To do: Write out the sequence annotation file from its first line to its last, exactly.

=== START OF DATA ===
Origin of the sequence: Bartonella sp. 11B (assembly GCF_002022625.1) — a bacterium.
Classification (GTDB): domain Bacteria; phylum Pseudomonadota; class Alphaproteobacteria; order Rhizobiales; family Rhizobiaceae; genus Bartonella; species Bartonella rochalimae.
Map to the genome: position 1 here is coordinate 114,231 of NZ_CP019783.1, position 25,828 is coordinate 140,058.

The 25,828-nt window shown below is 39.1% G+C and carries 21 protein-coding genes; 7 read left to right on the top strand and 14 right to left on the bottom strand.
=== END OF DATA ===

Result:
Origin of the sequence: Bartonella sp. 11B (assembly GCF_002022625.1) — a bacterium.
Classification (GTDB): domain Bacteria; phylum Pseudomonadota; class Alphaproteobacteria; order Rhizobiales; family Rhizobiaceae; genus Bartonella; species Bartonella rochalimae.
Map to the genome: position 1 here is coordinate 114,231 of NZ_CP019783.1, position 25,828 is coordinate 140,058.

The 25,828-nt window shown below is 39.1% G+C and carries 21 protein-coding genes; 7 read left to right on the top strand and 14 right to left on the bottom strand.